The Monster, in italics and red with black liners and even a devils face, is my candidate for a name. However, even if you name it The Wimp, but come up with good product, I will buy. I once fell for the name Thunderbird and that was the biggest POS ever and I walked home many times, so the name is not so important to me anymore :partyhat: .
coalnewbie
 
Hot Air Coal Stoker Stove: LL AnthraKing 110K, Pocono110K,KStokr 90K, DVC
Hand Fed Coal Stove: Hitzer 50-93, Jotul 507
Baseburners & Antiques: Red Cross Invader 2
Coal Size/Type: Rice, Chestnut
Other Heating: Heating Oil CH, Toyotomi OM 22

Re: The monster

PostBy: WNY On: Tue Jan 12, 2010 8:35 am

My Hyfire I was running almost flat out on Sat. Night, it got down to -6 and it was cranking at 96% feed Rate and the stove temp was reading 550-575 on the front!! It probably chewed up 80-100#'s in 12-14 hours, but it maintained 68 (Setpoint) in the living when I got up at 6am.
Getting the heat upstairs was my priority with my own heat jacket and extra blower that works quite well. I still have the 2 stock blowers running off the coaltrol
WNY
 
Hot Air Coal Stoker Stove: Keystoker 90K, Leisure Line Hyfire I
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Re: The monster

PostBy: coalnewbie On: Tue Jan 12, 2010 9:40 am

...and whilst Cuba is tough to beat in the low temp department sometimes we nearly get down there for weeks. Sounds as though you have yours dialed in about right. I try hard to convince myself it's not too bad really but often it really is. Could be worse as I could live in Florida. I have a slightly different idea on distribution. I just cut two register holes in the floor and let the heat well up. Nothing like a nice hot floor to convince yourself that you are warm. Convection with a little cold air return fan seems to work fine.
Last edited by coalnewbie on Tue Jan 12, 2010 10:20 am, edited 1 time in total.
coalnewbie
 
Hot Air Coal Stoker Stove: LL AnthraKing 110K, Pocono110K,KStokr 90K, DVC
Hand Fed Coal Stove: Hitzer 50-93, Jotul 507
Baseburners & Antiques: Red Cross Invader 2
Coal Size/Type: Rice, Chestnut
Other Heating: Heating Oil CH, Toyotomi OM 22

Re: The monster

PostBy: coalnewbie On: Tue Jan 12, 2010 10:16 am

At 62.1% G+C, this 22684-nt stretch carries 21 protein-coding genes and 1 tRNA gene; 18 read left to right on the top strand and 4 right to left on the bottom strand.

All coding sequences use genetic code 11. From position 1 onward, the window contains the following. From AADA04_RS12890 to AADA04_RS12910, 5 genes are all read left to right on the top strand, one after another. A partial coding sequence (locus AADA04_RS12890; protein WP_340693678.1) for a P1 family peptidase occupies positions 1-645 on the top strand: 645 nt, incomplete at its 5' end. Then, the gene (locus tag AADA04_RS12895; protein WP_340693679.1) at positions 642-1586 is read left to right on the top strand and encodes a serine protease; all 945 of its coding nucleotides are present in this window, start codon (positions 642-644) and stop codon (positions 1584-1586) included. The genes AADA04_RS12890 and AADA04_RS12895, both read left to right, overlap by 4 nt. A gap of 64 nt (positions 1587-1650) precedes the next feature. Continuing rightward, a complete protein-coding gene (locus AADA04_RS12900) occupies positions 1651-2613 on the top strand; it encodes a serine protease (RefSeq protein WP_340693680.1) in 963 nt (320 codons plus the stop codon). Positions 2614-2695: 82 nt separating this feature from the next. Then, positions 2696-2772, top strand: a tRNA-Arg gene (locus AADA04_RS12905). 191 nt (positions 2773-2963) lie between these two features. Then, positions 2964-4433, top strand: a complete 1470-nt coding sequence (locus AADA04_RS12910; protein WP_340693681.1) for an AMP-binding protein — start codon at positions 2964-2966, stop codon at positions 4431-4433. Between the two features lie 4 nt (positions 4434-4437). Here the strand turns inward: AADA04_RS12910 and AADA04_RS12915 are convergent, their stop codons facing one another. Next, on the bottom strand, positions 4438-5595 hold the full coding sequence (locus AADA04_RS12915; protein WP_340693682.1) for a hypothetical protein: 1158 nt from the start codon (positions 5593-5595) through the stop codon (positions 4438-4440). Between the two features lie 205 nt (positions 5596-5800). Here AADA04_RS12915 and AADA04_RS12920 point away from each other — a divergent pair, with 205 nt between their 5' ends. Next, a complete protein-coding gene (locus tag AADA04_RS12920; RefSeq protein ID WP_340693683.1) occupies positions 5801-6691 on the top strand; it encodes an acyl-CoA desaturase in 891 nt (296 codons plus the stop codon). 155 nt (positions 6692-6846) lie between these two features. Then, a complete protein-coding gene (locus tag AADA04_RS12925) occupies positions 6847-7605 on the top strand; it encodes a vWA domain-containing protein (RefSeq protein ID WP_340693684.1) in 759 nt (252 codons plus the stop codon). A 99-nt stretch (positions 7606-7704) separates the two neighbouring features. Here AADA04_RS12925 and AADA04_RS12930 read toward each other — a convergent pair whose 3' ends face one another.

One more question, every month of so I do a clean up but in between the unit gets real dusty. How will thick layer of dust on the metal change the heat transfer? Perhaps it's two more questions. I was given a hot tub ($5000 new) that the guy used to have outside the back door and jump in in the winter. He just woke up to the energy needs but could not even give it away - again how times have changed. So now it sits outside my back door - empty of course. I can move it to the coal stove room now LL is coming out with a pool heater too - hmmmm -- any more thoughts guys. They are coming out with a boiler too but I reject the idea of hydronics based on power needs of heat distribution and maintenance. I looked that the AA260 once. Thermosiphons will not work for me. :partyhat:
coalnewbie
 
Hot Air Coal Stoker Stove: LL AnthraKing 110K, Pocono110K,KStokr 90K, DVC
Hand Fed Coal Stove: Hitzer 50-93, Jotul 507
Baseburners & Antiques: Red Cross Invader 2
Coal Size/Type: Rice, Chestnut
Other Heating: Heating Oil CH, Toyotomi OM 22

Re: The monster

PostBy: coalnewbie On: Tue Jan 12, 2010 10:26 am

No wish to hijack the thread but Ugly I nearly dropped my coffee as I realized what you said..

"Understand too that if you pull air from a hole or duct in the Pocono top, that that air will not see the extra 8-10" of top metal exposure had the air come out the front."

OF COURSE. Yeh, yeh should have used the quote button - so obvious - so simple - so important - and of course, being dense, I missed it.
coalnewbie
 
Hot Air Coal Stoker Stove: LL AnthraKing 110K, Pocono110K,KStokr 90K, DVC
Hand Fed Coal Stove: Hitzer 50-93, Jotul 507
Baseburners & Antiques: Red Cross Invader 2
Coal Size/Type: Rice, Chestnut
Other Heating: Heating Oil CH, Toyotomi OM 22

Re: The monster

PostBy: wlape3 On: Tue Jan 12, 2010 10:32 am

coalnewbie wrote:One more question, every month of so I do a clean up but in between the unit gets real dusty. How will thick layer of dust on the metal change the heat transfer?


Depends on the thickness and "fluffyness" of the ash. The ash is a much better insulator than a conductor so any ash buildup will cut down on the efficiency of the heat transfer. The thicker the ash layer the more you will lose. If the ash is very "fluffy" then you get the insulation effect of dead air as well.

Try banging the sides of the stove with something that won't damage it to knock the ash off.
wlape3
 
Stove/Furnace Make: Alaska
Stove/Furnace Model: 140 auger, forced hot air

Re: The monster

PostBy: Uglysquirrel On: Tue Jan 12, 2010 11:05 pm

ahhhhh! The drone of the 265 cfm fans have me mezmorized, I can't think about anything technical any more..................

:>
Uglysquirrel
 
Stove/Furnace Model: Pocono

Re: The monster

PostBy: coalnewbie On: Wed Jan 13, 2010 12:49 pm

I found if you bypass the coaltrol and just plug them in they are quieter and of course running at 100% if you can stand that- or perhaps I am imagining things.
coalnewbie
 
Hot Air Coal Stoker Stove: LL AnthraKing 110K, Pocono110K,KStokr 90K, DVC
Hand Fed Coal Stove: Hitzer 50-93, Jotul 507
Baseburners & Antiques: Red Cross Invader 2
Coal Size/Type: Rice, Chestnut
Other Heating: Heating Oil CH, Toyotomi OM 22

Re: The monster

PostBy: Flyer5 On: Thu Jan 14, 2010 9:17 pm

We had the Monster fired up today . All I can say is WOW!! Stay tuned . :D
Flyer5